At the COP26 summit in the Scottish city of Glasgow, GEO Sustainable Golf based in North Berwick showed a virtual audience how golf is learning to be a champion among sporting bodies for a greener planet.

Woburn, the host of the 2019 Women’s British Open, built her own reservoir in 2013 to capture rainwater to irrigate her land, and recently dug a well to extract water from underground. The company that runs the course says the new infrastructure should make Woburn completely self-sufficient, so it doesn’t use water that can be used for drinking and in homes.

While at Remuera Golf Club in Auckland, carbon dioxide (CO2) emissions were reduced by about 25 tons from 2018-2019, by cutting off all electricity use at the club.

Finland’s Hirsala Golf aims to have 40 renewable energy-powered robotic mowers by 2022, reducing the use of 1,000 liters of diesel fuel, while solar panels at Golf de Payerne in Switzerland have saved 1,080 tons of CO2 .

Back in Iceland, the country measures the carbon status of all 65 golf courses through Project Carbon Par – the first golfing country to produce such a calculation.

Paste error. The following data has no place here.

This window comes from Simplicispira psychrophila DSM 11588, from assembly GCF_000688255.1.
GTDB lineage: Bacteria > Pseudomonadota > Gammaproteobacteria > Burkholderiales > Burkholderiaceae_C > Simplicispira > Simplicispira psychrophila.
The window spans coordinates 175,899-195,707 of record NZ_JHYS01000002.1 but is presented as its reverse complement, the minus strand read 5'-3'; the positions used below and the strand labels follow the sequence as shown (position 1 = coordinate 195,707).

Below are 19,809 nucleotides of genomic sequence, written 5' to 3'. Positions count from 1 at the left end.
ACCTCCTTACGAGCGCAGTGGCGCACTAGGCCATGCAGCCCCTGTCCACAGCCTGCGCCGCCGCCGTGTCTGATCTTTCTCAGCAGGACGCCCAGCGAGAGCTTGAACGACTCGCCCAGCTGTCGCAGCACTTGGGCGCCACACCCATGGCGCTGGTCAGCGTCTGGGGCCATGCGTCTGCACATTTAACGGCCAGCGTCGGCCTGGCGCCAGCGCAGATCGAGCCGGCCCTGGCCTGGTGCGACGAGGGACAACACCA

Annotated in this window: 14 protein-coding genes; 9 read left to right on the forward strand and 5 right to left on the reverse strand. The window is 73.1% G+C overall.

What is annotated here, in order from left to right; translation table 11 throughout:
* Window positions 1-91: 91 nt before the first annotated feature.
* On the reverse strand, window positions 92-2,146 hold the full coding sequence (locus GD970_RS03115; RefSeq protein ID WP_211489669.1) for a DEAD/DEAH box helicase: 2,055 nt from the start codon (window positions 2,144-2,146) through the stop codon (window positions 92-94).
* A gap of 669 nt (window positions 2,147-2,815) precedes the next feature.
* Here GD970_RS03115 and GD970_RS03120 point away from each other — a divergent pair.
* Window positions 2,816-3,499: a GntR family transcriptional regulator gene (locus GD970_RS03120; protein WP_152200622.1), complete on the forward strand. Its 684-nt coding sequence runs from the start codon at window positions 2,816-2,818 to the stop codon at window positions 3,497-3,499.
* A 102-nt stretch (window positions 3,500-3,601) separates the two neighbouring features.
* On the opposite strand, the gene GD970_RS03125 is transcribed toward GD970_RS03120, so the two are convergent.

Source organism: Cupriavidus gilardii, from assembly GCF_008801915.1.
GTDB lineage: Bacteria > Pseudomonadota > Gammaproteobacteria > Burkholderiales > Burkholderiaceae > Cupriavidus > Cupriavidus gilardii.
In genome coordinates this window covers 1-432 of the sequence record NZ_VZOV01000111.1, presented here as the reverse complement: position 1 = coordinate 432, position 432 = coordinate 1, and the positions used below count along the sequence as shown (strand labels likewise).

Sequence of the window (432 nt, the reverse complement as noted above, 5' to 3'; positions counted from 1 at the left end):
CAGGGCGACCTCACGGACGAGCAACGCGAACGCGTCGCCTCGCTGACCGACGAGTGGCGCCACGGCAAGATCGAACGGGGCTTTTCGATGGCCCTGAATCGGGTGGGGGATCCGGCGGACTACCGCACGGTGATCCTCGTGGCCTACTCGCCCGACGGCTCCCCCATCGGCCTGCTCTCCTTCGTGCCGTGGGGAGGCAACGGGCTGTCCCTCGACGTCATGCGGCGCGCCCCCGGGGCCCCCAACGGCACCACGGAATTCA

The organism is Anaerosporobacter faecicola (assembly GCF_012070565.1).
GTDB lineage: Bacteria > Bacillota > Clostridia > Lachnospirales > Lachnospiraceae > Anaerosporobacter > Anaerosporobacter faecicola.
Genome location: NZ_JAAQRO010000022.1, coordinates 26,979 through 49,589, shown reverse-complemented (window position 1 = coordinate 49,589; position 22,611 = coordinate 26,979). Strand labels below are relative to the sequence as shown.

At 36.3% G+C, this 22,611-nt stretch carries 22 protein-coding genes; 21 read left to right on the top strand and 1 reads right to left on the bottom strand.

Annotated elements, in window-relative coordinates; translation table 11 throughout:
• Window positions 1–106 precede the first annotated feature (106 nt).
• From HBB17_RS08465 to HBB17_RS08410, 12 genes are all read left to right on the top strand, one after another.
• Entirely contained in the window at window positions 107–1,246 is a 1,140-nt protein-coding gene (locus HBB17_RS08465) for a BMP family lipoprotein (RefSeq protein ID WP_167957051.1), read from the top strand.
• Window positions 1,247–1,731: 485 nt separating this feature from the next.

A general view of Woburn Golf Club on September 19, 2019.

“The method that is used to produce this estimate, hopefully others will use in the future. To improve, you first need to know where you stand,” Roald said.

“Golf courses sequester a large amount of carbon, which I think few people actually associate with golf. On the flip side, golf is a big land user and must be using wetlands in some places. The emissions when draining wetlands are very large.”

Forests, peatlands, deserts, and tundra can all absorb and retain stocks of carbon dioxide. World Resources Institute data show that of all the carbon found in land-based ecosystems, about 34% can be found in grasslands. This is not much less than the 39% found in forests. So whether a golf course might actually absorb a good amount of carbon dioxide depends on how it’s managed and whether it destroys more valuable land initially.

“It is only a matter of time before the golf industry is asked questions about what we can do with these wetlands – and that is where we can make the most impact,” Roald added.